Any discussion over Liverpool’s two best players will likely produce two names more than any others.
Indeed, Mohamed Salah and Virgil Van Dijk aren’t just among the best at Anfield, but the best in Europe, with the two players setting a new precedent, albeit in different ways, over the past couple seasons.
Ask Jurgen Klopp who his team’s most players important is, though, and you’ll probably get a different answer.
It was in the immediate fallout of Philippe Coutinho’s sale to Barcelona last season that the German coach underlined the importance of Roberto Firmino and how his Liverpool team depended on his role.
“He became a different player here,” Klopp explained. “Other teams can say: ‘Hmmm, he’s really good’ but it is not sure they will play the same way and use him as a nine or a 10 or they’ll use him out on the wings.”
Indeed, Firmino is perhaps the greatest manifestation of Klopp’s philosophy as a coach, certainly of his work as Liverpool manager. Not a number nine in the traditional sense, the 27-year-old is integral to the way the Reds use space in the final third of the pitch.
Without Firmino, Sadio Mane and Salah wouldn’t have enjoyed their success of the past two years.
Paris Saint-Germain’s apparent interest in Firmino should come as no surprise, then. The Brazilian would be a perfect fit for their frontline, holding the potential to get the best out of the likes of Kylian Mbappe and Neymar just as he has Mane and Salah. Even if Neymar leaves Parc des Princes this summer, Firmino would make an excellent replacement.
The offer from PSG could be tempting, especially if Real Madrid empty their pockets for Neymar.
Allowing Firmino to leave Anfield at this time, however, would rip the heart out of this Liverpool side in much the same way Luis Suarez’s exit in 2014 did.
No matter the price, Klopp simply cannot allow the club to sell the Brazilian.
There’s a temptation to use the past few weeks, during which Liverpool have impressively maintained their form without Firmino in the team, as evidence that they can do without the Brazilian. However, all measures taken to mitigate the loss of Firmino have been decidedly temporary.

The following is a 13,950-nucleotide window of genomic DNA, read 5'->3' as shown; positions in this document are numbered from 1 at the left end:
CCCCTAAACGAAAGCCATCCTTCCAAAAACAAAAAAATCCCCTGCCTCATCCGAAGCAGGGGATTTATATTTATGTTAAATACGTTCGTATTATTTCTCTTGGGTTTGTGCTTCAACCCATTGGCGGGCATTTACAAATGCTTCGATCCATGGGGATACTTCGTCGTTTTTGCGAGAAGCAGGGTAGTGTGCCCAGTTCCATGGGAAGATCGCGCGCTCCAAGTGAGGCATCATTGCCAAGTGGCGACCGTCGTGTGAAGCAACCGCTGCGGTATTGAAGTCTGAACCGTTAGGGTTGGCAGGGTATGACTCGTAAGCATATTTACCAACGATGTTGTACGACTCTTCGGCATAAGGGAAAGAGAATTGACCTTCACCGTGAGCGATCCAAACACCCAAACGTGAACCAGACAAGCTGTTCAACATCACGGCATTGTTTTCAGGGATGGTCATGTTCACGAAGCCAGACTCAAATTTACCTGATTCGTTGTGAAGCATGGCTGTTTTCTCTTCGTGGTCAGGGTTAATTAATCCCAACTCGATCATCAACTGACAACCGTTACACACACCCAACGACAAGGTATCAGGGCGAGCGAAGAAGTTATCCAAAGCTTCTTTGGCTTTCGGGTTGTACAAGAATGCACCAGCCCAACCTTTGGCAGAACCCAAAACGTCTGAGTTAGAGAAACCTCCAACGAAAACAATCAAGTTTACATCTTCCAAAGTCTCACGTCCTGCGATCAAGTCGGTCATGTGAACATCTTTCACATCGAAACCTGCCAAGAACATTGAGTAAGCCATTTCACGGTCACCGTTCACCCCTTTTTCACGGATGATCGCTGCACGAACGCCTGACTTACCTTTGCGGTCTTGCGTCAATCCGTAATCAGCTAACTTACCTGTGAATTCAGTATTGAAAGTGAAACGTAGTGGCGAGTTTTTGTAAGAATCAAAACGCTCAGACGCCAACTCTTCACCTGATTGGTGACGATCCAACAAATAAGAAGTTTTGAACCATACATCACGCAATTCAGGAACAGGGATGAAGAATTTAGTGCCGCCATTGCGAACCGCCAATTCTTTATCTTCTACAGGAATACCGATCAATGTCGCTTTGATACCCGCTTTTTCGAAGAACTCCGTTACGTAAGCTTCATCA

Against Wolves on the final day of the Premier League season, for instance, Klopp instructed his full backs to sling crosses into the opposition as frequently as possible, playing to Divock Origi’s strengths as a frontman. It was a similar story against Newcastle United, when the Belgian managed to flick a header home late on from a whipped cross into the area.
Would this really represent an ideological progression in the long term, though?
Liverpool find themselves at a critical juncture of their development under Klopp. The Reds have mounted title challenges before, most notably under Rafael Benitez and Brendan Rodgers, but in each case they fell away just as quickly as they rose. Their challenge was all too fleeting.
That can’t be allowed to happen this time. Liverpool must pick up where they left off next season.
They must be relentless their pursuit of a first Premier League title. The Anfield outfit can’t sit around and wait for the trophy to land on their lap. They tried that for the best part of three decades to no avail.
This will require more investment. Liverpool have spent over £300 million in the past two seasons, but there remains holes in their squad. To catch Manchester City, they must plug them with elite quality, just as they did with Alisson Becker and Virgil Van Dijk.
But, this would only be undermined if Liverpool were to sell their best and most important players, of which Firmino certainly counts.